Alaska Hunting Madison WI

This page provides useful content and local businesses that can help with your search for Alaska Hunting. You will find helpful, informative articles about Alaska Hunting, including "It's Application Season". You will also find local businesses that provide the products or services that you are looking for. Please scroll down to find the local resources in Madison, WI that will answer all of your questions about Alaska Hunting.

Trek Travel Llc Bicycle Tour
(608) 441-8735
613 Williamson St
Madison, WI
 
Conventions Plus Tours
(608) 233-3050
4817 Tokay Blvd
Madison, WI
 
Lamers Tour & Travel
(608) 244-2244
4222 Milwaukee St
Madison, WI
 
St. Croix Wetland Management District
(715) 246-7784
New Richmond, WI
Other Activties
Boating; Fishing; Hiking; Hunting

Mississippi River - Pool 7
(507) 895-6341
431 North Shore Drive
Fountain City, WI
Other Activties
Boating; Camping; Fishing; Hunting; Picnicking; Recreational Vehicles; Visitor Center; Water Sports; Wildlife Viewing; Winter Sports

Association Of Wisconsin Tourism Attraction
(608) 250-4873
44 E Mifflin St
Madison, WI
 
Madison City Tours
(608) 807-4385
4713 Regent St
Madison, WI
 
Badger Bus
(608) 255-4040
5501 Femrite Dr
Madison, WI
 
Van Loon Wildlife Area
Holmen, WI
Other Activties
Hunting, Hiking, Fishing, Canoeing

Saint Croix National Scenic River
401 North Hamilton Street
Saint Croix Falls, WI
Other Activties
Boating; Camping; Fishing; Hiking; Horseback Riding; Hunting; Interpretive Programs; Picnicking; Visitor Center; Water Sports; Wildlife Viewing; Winter Sports

It's Application Season

There is no offseason.  Some of you may not be ready to think about hunting already, but if you’re sitting on your laurels, daydreaming instead of researching, you’ll have already missed the Alaskan big game drawings and are about to miss the Wyoming elk, Arizona elk and antelope draws.  Before you know it, spring will have passed you by and you’ve already missed all your chances at a limited tag throughout the west.

Others are simply intimidated by the whole process.  In your state you just go buy a license when you’re ready to hunt.  There is no application, no limitation to the number of tags for an area, so the whole concept of lotteries, preference points, applications, deadlines and drawing odds is very foreign.  But applications are just that: foreign.  This may be a foreign language, but it’s not rocket science or paleo-archae-crypto entomology (whatever that is).  There’s some lingo or jargon that you may not be familiar with, but you can always look up an answer or ask for help.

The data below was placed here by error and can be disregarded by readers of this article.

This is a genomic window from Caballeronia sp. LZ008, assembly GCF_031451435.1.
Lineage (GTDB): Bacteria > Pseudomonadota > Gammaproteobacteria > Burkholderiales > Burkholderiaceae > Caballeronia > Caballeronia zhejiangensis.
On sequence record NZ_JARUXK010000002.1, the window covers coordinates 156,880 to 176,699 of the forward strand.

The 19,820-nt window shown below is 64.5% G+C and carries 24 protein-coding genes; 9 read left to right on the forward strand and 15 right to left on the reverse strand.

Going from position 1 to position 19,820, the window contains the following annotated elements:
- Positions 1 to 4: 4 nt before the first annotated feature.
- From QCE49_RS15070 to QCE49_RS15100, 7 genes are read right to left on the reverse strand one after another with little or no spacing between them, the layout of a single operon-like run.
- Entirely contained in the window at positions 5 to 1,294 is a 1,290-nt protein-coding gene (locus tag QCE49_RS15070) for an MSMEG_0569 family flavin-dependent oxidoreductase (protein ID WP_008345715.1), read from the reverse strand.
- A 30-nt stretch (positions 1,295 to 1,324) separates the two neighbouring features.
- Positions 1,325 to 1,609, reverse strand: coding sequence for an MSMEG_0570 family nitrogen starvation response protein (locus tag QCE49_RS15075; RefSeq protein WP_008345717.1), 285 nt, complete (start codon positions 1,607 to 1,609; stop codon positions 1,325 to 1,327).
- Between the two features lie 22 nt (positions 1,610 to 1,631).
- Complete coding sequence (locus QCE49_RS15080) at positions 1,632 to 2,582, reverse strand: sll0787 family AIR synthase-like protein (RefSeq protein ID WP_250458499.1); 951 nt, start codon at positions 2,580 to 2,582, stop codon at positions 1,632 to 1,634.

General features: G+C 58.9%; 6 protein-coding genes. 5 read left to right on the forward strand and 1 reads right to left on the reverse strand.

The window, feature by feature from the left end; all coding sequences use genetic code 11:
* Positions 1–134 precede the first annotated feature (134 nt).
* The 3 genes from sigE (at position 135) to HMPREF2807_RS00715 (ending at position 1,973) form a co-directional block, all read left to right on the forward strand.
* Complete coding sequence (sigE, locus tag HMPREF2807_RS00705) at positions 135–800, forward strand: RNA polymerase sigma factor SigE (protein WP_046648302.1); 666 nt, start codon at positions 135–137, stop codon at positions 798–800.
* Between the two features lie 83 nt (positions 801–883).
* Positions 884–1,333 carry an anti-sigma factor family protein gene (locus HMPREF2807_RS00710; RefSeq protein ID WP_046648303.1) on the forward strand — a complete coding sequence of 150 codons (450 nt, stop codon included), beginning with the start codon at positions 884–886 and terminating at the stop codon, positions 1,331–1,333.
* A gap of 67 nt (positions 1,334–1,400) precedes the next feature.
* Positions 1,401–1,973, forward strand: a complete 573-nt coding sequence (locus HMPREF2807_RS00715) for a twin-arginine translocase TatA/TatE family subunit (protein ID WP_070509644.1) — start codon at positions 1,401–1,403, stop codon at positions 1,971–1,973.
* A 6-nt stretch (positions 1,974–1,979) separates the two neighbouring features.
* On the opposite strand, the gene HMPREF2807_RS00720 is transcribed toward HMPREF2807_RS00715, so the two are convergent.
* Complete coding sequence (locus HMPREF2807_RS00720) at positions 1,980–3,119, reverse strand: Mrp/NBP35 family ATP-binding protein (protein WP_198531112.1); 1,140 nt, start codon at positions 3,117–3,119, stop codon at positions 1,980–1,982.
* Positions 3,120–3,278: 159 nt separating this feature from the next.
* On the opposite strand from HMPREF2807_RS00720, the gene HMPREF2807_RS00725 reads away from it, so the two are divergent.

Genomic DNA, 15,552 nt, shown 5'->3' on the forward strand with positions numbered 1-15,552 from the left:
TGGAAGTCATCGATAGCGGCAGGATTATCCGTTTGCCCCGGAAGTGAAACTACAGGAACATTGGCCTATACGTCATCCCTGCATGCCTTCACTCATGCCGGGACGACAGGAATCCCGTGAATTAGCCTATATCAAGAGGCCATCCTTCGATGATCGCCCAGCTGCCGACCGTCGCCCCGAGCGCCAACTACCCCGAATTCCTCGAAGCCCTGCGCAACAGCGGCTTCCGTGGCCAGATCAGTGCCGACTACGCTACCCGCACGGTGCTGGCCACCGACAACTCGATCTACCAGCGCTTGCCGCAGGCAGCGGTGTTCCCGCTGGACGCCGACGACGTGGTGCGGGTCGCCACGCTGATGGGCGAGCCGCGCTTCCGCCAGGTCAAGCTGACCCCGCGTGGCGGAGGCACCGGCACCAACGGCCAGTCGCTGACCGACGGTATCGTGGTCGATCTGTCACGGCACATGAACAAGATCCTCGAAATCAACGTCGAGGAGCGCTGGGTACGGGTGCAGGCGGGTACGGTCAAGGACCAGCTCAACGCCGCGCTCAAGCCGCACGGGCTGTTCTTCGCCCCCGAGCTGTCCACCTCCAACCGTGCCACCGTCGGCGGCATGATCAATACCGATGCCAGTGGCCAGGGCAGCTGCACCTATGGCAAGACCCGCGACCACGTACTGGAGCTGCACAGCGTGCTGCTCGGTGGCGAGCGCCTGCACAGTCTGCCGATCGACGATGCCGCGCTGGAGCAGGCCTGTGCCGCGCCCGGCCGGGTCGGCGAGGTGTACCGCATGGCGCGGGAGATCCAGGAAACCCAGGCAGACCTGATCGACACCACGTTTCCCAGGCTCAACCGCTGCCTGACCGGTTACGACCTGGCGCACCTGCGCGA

If you want to go hunting in the west, you need to get comfortable with the limited licensing processes.  Sure, Colorado and a few other states have over the counter bull elk tags, but you’re missing out on other opportunities, many of which may be nearly guaranteed, by not taking full advantage of the draws.  If you’re counting on leftover tags, you’re getting the dregs of what would have been available in the drawing.  Those are the limited tags that people aren’t concerned about missing out on. 

So what about the good tags for the good units in the good seasons?  The best tags are almost always available only through limited licensing application processes or drawing, or lotteries or whatever you want to call it.  Even if you are only interested in bow hunting an over the counter, unlimited unit in Colorado, you’re still missing out on accumulating preference points for a future trophy hunt. 

You may not be ready to think about a dream hunt, but you’ll never be able to experience that dream hunt if you don’t take steps toward it so that it can be achievable while you’re still young enough to enjoy it.  If you want to sheep or moose hunt, expect to wait 15 or 20 years for a permit here in the lower 48.  How old will you be then?  How old will you be if you put off your first applications for another five years?  The vast majority of hunters quit hunting in their late 60s.  Those in the best health will continue to hunt into their 70s.  But how many 80 year olds do you know that can tackle 12,000 foot peaks or pack out a moose? 


Mountain goat tags are one of the harder tags to draw.

Of course there are options for getting guaranteed tags in auctions or raffles.  But if you can budget $100,000 for a sheep tag in an auction, you can probably find room in your hunting budget to hire a guide in Canada or Alaska to take you out on a guaranteed tag...

Click here to read the rest of this article from BigGameHunt.net